Before the invention of the Charged Aerosol Detector (CAD), liquid chromatographers relied on detectors such as refractive index, low wavelength UV absorbance, and evaporative light scattering for quantitative analyses.
While these detection methods helped chromatographers analyze compounds incompatible with traditional detectors, they were also limited by low sensitivity and quantitation challenges, severely impacting method development and research progression.
Then in the early 2000s, a group of analytical scientists did what scientists do best. They created a more sensitive and universal detection method, which led to the award-winning invention of the CAD.
The Corona CAD was first introduced to the scientific community at the Pittsburgh Conference in 2005 and received both the Pittsburgh Conference Silver Pittcon Editor’s Award and the R&D 100 award in recognition of its potential.
All CADs utilize evaporative technology and the conversion of an analyte to a detectable signal involves the same successive steps:
1. Nebulization: Charged Aerosol Detection begins by nebulizing the column eluent into droplets and subsequently drying the droplets into particles. The particle size increases with the amount of analyte.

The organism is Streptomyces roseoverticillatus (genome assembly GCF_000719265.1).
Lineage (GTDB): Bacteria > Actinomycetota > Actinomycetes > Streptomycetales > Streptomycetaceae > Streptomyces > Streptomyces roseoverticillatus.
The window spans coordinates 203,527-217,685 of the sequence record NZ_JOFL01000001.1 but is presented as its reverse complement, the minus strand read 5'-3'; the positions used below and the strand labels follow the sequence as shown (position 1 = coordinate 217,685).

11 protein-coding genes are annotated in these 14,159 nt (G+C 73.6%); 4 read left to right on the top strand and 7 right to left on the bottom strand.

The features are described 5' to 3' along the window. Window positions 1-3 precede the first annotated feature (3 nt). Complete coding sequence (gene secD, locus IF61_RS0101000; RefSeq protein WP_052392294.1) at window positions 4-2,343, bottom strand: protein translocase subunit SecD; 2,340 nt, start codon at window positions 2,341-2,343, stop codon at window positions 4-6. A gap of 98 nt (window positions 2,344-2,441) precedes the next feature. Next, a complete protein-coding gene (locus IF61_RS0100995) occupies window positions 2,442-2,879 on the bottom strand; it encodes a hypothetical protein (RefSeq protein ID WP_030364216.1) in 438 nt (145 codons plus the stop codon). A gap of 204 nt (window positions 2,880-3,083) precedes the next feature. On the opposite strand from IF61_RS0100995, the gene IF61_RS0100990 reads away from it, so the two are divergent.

2. Charging: a stream of ionized nitrogen gas collides with the analyte particles in the mixing chamber. The charge transfers from the ionized gas to the analyte particles. The larger the particle, the greater the charge.
3. Detection: charged aerosol particles transfer to a collector, where an extremely sensitive electrometer measures the aggregate charge. This process generates a signal directly proportional to the mass of the analyte present.
Our cutting-edge CAD technology combined with modern separation technology empowers scientists to measure the previously unmeasurable. Our Thermo Scientific Charged Aerosol Detectors offer you:
Charged Aerosol Detectors utilize evaporative technology. The conversion of an analyte to a detectable signal involves (1) nebulization of the eluent stream, (2) drying of the nebulized droplet aerosol into analyte particles, (3) transfer of positive charge from ionized gas to the evaporated analyte particles, and (4) detection of the charged analyte particles.
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